• Automotive: Vibration measurement is used in the design and testing of automobiles, where it is used to evaluate the ride comfort of the vehicle and to detect any potential issues with the suspension or steering systems.
  • Civil engineering: Vibration measurement is used in civil engineering applications, such as bridge and building design, to ensure that structures are safe and stable under various environmental and load conditions.
  • Medical devices: Vibration measurement is used in the development and testing of medical devices, such as surgical instruments and implantable devices, to ensure that they operate within safe limits and do not cause harm to patients.
  • Consumer electronics: Vibration measurement is used in the design and testing of consumer electronics, such as smartphones and laptops, to ensure that they are durable and reliable under various usage conditions.
  • Oil and Gas Industries
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Industry Standards for Oil and Gas Vibration Measurement

There are several industry standards for piping vibration measurement, including:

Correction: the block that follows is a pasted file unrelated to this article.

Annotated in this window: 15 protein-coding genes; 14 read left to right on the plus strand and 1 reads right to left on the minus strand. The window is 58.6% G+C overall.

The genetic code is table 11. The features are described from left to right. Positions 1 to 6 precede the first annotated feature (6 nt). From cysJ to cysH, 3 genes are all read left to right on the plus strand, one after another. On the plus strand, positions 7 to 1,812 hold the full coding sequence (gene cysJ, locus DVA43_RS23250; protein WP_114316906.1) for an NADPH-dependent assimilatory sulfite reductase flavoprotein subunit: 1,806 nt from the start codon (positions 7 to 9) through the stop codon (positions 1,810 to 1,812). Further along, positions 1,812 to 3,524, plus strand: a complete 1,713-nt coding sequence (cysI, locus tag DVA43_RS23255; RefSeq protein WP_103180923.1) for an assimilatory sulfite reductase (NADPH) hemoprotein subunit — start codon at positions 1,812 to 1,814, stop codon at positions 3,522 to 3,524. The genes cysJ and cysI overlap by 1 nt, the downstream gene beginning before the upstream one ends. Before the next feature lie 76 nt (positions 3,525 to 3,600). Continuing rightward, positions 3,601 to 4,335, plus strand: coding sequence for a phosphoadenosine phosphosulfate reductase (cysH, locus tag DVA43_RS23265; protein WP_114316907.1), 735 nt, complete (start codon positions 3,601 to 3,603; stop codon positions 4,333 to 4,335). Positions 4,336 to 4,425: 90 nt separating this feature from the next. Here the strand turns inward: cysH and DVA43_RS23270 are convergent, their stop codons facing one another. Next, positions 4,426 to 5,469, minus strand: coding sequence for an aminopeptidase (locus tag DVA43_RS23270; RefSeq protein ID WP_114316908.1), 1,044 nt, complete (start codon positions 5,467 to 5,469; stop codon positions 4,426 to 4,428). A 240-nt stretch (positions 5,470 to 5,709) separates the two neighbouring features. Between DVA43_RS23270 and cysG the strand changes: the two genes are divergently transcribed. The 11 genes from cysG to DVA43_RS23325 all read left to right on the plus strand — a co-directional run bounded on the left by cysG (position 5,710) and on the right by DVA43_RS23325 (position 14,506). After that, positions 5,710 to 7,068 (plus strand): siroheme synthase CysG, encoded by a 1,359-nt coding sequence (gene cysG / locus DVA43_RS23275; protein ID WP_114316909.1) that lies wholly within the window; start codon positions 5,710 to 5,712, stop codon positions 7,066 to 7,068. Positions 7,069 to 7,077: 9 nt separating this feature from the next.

1. API 618/API 674 – This standard specifies the vibration limits for reciprocating compressors and pumps used in the petroleum, petrochemical, and natural gas industries.
  2. ISO 10816 – this standard provides guidelines for the measurement and evaluation of vibration in industrial machinery. It specifies the allowable vibration levels for various types of machines, including pumps, fans, and compressors.
  3. ASME PTC 19.3 – this standard provides guidelines for the measurement of vibration in piping systems. It includes procedures for measuring vibration levels, identifying the sources of vibration, and evaluating the severity of vibration.
  4. ANSI/HI 9.6.4 – this standard provides guidelines for the measurement and evaluation of vibration in centrifugal pumps. It specifies the allowable vibration levels for different pump types and operating conditions.
  5. NEMA MG 1-2018 – this standard provides guidelines for the measurement and evaluation of vibration in electric motors. It specifies the allowable vibration levels for different motor types and operating conditions.
  6. Energy Institute Guidelines

Overall, these industry standards provide guidelines for measuring and evaluating vibration in various types of machinery and equipment, including piping systems. They help to ensure that equipment is operating safely and reliably and that any potential issues related to vibration are identified and addressed in a timely manner